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Why I’d ditch buy-to-let and invest in FTSE 100 dividend stock BAE instead

While buy-to-let properties have provided relatively impressive income returns in the past, FTSE 100 shares such as BAE (LSE: BA) may offer higher yields in future. Changes to the taxation of buy-to-let properties, alongside an uncertain outlook for the UK economy, may mean the company’s growing dividends hold greater appeal.

Of course, it’s not the only stock with dividend growth potential. Reporting on Wednesday was a FTSE 250 share with what appears to be a bright income future.

Improving prospects

The company in question is property investment business CLS (LSE: CLI). It announced on Wednesday it has exchanged contracts to acquire a freehold property in London for £53.85m. The property comprises of multi-let office space over seven floors, and is fully let to four tenants with a weighted average unexpired lease term of two years to breaks.

The property is being acquired at a net initial yield of 4.5%, and has a substantial reversionary rental upside to deliver an estimated yield approaching 8% through active management. The company expects to undertake a major refurbishment to deliver high-quality space in an improving area with limited supply.

With CLS having a dividend yield of 2.8%, its income appeal may not be obvious at first glance. However, with dividends per share expected to rise by over 7% per annum during the next two years, the stock could become an increasingly appealing income option. With what seems to be a sound strategy, and the potential for capital growth across the UK commercial property sector, its investing appeal could increase over the coming years.

Total return potential

As mentioned, BAE’s dividend investing potential could be more attractive than buy-to-let. The defence company faces the prospect of rising spending across NATO members, including the US. This could catalyse the wider industry after a period of cutbacks and austerity which have created financial challenges for a number of industry incumbents.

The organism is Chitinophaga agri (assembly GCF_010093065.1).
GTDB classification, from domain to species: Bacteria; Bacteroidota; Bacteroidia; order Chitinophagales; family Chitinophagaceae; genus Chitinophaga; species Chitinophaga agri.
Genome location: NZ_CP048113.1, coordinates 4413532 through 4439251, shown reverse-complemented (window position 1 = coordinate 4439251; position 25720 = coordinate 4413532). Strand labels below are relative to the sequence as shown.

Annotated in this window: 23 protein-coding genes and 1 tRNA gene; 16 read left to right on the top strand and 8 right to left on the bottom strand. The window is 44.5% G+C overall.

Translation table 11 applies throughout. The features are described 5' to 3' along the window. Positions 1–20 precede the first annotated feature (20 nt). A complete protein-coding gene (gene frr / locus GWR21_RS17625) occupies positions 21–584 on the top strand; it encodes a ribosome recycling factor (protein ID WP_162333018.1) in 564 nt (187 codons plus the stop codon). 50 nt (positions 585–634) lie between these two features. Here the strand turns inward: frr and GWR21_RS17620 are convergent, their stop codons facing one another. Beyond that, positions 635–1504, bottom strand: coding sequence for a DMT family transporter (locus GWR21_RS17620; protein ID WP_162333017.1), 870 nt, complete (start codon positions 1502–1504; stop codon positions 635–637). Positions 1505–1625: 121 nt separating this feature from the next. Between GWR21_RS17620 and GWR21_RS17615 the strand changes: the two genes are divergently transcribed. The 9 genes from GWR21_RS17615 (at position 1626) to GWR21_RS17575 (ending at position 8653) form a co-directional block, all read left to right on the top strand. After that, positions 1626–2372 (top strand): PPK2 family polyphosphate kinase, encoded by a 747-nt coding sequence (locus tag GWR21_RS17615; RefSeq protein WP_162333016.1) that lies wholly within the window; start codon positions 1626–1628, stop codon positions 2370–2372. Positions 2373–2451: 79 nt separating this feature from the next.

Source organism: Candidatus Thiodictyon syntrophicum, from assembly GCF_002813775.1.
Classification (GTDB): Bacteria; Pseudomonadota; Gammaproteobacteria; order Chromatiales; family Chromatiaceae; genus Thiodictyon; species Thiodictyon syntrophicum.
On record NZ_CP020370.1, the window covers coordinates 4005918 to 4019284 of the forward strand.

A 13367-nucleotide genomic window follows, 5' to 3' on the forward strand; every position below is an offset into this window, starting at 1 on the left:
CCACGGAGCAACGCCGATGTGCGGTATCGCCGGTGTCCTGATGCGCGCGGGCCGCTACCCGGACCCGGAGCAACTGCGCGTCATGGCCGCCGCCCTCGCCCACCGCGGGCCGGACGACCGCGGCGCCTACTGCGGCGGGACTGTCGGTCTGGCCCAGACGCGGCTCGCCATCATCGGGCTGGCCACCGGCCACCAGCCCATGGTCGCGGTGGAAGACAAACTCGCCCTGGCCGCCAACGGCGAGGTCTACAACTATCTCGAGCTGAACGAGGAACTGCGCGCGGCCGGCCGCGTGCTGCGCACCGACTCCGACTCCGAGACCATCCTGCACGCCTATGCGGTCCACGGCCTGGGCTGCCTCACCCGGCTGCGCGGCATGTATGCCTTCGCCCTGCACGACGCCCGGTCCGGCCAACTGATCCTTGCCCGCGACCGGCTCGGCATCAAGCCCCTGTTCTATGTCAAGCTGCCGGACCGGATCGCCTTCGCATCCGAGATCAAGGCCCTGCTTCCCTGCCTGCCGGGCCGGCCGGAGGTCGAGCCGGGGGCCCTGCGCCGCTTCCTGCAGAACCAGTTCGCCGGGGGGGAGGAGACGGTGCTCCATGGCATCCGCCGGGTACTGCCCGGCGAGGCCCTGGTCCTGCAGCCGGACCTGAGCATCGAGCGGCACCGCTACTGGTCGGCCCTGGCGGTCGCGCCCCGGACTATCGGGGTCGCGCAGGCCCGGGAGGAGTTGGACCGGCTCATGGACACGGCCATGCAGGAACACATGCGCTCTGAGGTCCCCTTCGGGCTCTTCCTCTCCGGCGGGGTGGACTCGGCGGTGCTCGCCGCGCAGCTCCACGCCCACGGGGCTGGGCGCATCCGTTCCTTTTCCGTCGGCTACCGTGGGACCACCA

As such, BAE is expected to post a rise in earnings of 6% in the current year, followed by further growth of 8% next year. With the stock having a price-to-earnings growth (PEG) ratio of 1.4, it seems to offer a wide margin of safety. Its balance sheet suggests that it has the capacity to continue to invest heavily in new product development, while geopolitical risks in a variety of regions could mean that the defence industry experiences improving prospects over the medium term.

Certainly, there may be risks facing the world economy which could affect stocks which operate globally. However, with BAE having exposure to a variety of regions, it may offer greater diversification than some of its FTSE 100 peers.

With buy-to-let appearing to lose its appeal after those tax changes and the UK economy having an uncertain outlook, the stock could be a relatively attractive income investing opportunity for the long run.

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Peter Stephens owns shares of BAE Systems. The Motley Fool UK has no position in any of the shares mentioned. Views expressed on the companies mentioned in this article are those of the writer and therefore may differ from the official recommendations we make in our subscription services such as Share Advisor, Hidden Winners and Pro. Here at The Motley Fool we believe that considering a diverse range of insights makes us better investors.